Bombardier, United launch CRJ550

Feb. 6, 2019, © Leeham News: Bombardier’s new approach to replacing aging 50-seat CRJ200s and address persistent complaints about carry-on baggage issues for the CRJ family follows an example set last year by Embraer.

Bombardier’s CRJ550 is a reconfigured version of the CRJ700, with reduced seating, on-board carry-on baggage storage areas and extra legroom.

Initially, these will be reconfigured CRJ700s. Bombardier will offer new-build CRJ700s.

Embarer last year created the 70-seat E175 SC (special cabin), reducing seating from the 76-seat E175 to a 70-seat E170-sized airplane. Embraer no longer offers the E170. More legroom and greater opportunities for premium class seating come with the SC configuration.

Scope Clause-driven

The actions by Embraer and Bombardier are driven by the US Scope Clauses. Depending on the airline, Scope limits to 50, 70, 76, 90 seats and by aircraft weight and number of airplanes that can be operated by major airline partners.

Delta Air Lines’ partner SkyWest Airlines was the first to accept new-build E175 SCs. United Airlines’ partner, Go Airlines, will be the first to reconfigure CRJ700s to the CRJ550 standard.

It’s a makeover of the existing CRJ700 cabins using ATMOSPHERE cabin and United’s Polaris amenities using the length of the CRJ700. The airplane falls within Scope weight requirements, and with the new seating, to replace old CRJ200s and ERJ145s, both eligible under the 50 seat parts of United’s scope clause with their pilots’ union.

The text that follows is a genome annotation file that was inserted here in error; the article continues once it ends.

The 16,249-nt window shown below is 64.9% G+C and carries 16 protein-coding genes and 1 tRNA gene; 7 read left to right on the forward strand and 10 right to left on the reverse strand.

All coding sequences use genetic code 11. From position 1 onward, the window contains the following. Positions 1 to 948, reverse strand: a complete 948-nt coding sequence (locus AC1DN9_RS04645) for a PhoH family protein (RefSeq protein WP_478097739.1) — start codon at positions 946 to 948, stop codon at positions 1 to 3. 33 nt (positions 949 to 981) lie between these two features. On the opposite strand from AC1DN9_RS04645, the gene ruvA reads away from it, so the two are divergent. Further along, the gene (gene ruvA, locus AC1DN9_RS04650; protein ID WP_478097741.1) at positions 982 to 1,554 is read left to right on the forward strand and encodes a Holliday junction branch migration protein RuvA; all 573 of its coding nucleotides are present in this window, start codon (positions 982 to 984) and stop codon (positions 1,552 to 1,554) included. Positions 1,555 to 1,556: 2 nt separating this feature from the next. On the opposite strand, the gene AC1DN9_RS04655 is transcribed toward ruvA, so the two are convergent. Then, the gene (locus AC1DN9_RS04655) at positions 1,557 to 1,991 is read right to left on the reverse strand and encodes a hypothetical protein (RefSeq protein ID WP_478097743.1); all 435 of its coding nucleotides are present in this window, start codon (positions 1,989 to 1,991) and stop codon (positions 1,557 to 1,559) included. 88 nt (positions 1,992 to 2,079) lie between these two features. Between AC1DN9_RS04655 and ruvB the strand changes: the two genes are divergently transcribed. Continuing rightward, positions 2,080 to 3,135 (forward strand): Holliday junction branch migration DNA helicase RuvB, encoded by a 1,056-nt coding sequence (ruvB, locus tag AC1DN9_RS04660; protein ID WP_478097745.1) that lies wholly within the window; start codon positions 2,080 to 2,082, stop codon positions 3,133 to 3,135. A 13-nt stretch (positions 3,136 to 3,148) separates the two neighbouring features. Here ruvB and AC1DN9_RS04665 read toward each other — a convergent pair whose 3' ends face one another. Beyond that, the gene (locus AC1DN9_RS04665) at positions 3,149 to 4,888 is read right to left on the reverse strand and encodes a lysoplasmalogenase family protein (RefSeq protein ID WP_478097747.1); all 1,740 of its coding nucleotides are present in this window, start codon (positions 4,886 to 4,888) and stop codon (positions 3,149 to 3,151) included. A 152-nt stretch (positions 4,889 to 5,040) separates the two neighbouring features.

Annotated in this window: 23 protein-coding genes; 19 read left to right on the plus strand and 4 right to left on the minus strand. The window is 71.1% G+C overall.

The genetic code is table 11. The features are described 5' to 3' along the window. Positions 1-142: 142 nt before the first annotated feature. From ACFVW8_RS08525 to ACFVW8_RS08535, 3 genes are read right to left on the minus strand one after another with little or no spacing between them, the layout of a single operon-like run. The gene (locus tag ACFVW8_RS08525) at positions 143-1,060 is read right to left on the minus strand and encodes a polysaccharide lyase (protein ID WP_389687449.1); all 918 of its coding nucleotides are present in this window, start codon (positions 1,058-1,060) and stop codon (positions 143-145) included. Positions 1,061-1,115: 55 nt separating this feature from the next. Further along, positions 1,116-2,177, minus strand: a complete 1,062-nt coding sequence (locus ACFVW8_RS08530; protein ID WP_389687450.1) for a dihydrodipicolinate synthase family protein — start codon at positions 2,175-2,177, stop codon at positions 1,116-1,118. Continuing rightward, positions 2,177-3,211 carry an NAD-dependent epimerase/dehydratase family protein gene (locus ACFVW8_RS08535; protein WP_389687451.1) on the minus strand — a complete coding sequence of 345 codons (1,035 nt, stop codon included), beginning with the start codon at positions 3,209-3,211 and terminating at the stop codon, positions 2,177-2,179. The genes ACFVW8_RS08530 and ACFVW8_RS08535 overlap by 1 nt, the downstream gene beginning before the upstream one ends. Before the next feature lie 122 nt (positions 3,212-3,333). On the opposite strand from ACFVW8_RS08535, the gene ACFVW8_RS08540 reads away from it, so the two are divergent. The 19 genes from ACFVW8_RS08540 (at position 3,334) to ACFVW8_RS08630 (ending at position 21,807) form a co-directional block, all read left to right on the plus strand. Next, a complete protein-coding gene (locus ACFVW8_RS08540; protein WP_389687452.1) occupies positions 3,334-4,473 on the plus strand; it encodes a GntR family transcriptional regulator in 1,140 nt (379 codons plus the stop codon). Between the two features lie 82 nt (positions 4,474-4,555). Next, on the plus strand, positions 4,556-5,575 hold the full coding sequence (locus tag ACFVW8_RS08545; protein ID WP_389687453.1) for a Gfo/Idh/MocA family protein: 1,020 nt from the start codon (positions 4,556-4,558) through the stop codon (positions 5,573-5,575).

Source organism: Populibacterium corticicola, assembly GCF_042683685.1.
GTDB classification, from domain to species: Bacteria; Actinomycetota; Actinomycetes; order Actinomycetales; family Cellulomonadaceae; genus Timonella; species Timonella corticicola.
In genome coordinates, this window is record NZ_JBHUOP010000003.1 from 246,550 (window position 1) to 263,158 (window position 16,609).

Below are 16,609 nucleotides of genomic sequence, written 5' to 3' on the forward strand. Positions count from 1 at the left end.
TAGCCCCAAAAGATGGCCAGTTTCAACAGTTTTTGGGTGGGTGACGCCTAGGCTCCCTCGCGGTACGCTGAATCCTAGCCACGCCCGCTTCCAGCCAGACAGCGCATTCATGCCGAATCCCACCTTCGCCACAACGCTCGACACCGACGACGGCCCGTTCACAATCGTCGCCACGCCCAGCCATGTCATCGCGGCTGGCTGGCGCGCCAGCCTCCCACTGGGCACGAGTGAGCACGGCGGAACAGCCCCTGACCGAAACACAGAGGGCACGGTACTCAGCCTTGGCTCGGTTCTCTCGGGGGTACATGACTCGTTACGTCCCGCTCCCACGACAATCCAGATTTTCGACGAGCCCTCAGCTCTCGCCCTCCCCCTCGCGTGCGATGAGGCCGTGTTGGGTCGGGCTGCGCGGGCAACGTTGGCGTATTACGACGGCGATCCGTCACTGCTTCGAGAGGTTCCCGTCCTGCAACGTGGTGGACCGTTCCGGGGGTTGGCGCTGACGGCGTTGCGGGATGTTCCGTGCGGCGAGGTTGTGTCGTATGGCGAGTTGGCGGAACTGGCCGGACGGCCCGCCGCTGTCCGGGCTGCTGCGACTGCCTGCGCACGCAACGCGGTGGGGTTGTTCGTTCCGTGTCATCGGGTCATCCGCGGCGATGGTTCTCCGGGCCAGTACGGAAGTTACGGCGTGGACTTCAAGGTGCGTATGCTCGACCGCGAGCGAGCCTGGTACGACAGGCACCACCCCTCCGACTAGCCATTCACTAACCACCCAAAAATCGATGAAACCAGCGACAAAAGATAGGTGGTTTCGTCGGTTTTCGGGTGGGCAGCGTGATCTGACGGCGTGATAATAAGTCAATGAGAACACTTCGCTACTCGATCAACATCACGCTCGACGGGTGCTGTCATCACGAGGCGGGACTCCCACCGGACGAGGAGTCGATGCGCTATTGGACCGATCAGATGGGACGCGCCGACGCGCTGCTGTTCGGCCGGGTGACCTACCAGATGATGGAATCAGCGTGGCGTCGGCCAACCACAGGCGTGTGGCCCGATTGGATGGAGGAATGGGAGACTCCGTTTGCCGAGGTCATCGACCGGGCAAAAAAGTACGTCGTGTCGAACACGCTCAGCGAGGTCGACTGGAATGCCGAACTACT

United initially plans to have 50 CRJ550s in operation.


The economics of the reduced seating are a challenge.

By eliminating 20 seats from the CRJ700, the per-seat cost goes up 29%. The reduced seating on the E175 SC increases CASM by 8%.

The increased CASM on the CRJ700s may work well enough for an older, depreciated aircraft but will be tough number-crunching on new-build airplanes.

But there are no clear replacements for the aging 50-seat CRJ200s and Embraer E145s. There are no new-build airplanes in production.

There are 34 CRJ700s in storage at January 1 (as well as 20 CRJ900s), a quantity that doesn’t begin to match the replacement demand for the aging 50-seat airplanes.

Further, one reason the aging 50-seaters headed for retirement is their poor economics in a rising fuel price environment.

United is making the reconfigured CRJ550 part of its rebranded customer experience—a clever marketing move. But the economics as fuel prices go back up should prove problematic.

40 Comments on “Bombardier, United launch CRJ550